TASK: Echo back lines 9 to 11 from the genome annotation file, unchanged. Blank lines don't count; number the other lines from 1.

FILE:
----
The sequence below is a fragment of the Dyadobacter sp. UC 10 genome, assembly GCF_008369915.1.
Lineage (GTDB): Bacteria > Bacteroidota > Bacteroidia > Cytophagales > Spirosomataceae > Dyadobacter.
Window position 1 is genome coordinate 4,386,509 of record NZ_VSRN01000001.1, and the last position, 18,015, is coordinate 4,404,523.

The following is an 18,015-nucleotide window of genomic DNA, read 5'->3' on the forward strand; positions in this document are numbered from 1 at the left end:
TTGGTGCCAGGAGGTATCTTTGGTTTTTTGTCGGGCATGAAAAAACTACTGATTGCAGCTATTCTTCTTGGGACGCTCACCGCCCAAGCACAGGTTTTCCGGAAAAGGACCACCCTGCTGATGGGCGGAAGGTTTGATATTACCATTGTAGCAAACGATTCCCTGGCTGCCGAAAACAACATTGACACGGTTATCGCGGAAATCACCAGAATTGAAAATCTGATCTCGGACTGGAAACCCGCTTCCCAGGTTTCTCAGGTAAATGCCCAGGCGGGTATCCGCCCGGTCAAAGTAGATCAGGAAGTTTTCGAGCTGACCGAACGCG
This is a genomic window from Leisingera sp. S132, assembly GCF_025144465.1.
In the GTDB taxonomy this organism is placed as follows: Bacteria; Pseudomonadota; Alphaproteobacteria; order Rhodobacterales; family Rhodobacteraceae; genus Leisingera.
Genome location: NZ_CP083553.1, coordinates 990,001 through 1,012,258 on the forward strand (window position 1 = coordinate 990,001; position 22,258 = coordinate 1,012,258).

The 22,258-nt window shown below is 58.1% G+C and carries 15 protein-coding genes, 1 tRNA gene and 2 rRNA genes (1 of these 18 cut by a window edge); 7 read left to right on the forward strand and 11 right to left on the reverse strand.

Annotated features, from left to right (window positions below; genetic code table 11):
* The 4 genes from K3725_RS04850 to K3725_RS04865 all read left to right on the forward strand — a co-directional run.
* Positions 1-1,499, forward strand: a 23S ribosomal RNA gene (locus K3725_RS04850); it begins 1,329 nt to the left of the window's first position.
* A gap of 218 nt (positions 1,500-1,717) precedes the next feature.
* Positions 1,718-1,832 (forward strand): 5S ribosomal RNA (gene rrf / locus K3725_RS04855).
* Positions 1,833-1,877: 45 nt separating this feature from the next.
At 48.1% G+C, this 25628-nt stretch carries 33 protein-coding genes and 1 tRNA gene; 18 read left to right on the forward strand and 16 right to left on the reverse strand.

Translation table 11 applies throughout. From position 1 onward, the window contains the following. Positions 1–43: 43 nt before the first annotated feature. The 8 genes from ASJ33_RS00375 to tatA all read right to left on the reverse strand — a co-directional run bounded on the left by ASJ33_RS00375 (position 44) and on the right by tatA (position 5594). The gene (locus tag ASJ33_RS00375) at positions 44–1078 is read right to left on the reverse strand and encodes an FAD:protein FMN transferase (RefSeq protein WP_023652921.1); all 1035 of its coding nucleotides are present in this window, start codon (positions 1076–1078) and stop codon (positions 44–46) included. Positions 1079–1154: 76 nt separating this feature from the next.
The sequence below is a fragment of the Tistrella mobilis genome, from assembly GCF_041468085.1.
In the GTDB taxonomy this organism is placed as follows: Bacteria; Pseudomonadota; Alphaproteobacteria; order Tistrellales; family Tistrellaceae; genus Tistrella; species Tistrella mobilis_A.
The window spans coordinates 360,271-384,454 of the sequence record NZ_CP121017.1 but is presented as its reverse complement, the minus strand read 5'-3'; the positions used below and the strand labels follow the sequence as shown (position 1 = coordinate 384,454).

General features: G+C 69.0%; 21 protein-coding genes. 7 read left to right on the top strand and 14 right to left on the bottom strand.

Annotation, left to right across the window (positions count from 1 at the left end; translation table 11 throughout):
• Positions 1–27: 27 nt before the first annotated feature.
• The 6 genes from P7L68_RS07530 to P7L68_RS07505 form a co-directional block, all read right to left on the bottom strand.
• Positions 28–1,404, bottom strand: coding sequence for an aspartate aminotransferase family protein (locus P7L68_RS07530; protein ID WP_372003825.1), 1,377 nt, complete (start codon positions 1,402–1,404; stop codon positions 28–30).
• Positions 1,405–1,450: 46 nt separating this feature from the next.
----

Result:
The 22,258-nt window shown below is 58.1% G+C and carries 15 protein-coding genes, 1 tRNA gene and 2 rRNA genes (1 of these 18 cut by a window edge); 7 read left to right on the forward strand and 11 right to left on the reverse strand.

Annotated features, from left to right (window positions below; genetic code table 11):
* The 4 genes from K3725_RS04850 to K3725_RS04865 all read left to right on the forward strand — a co-directional run.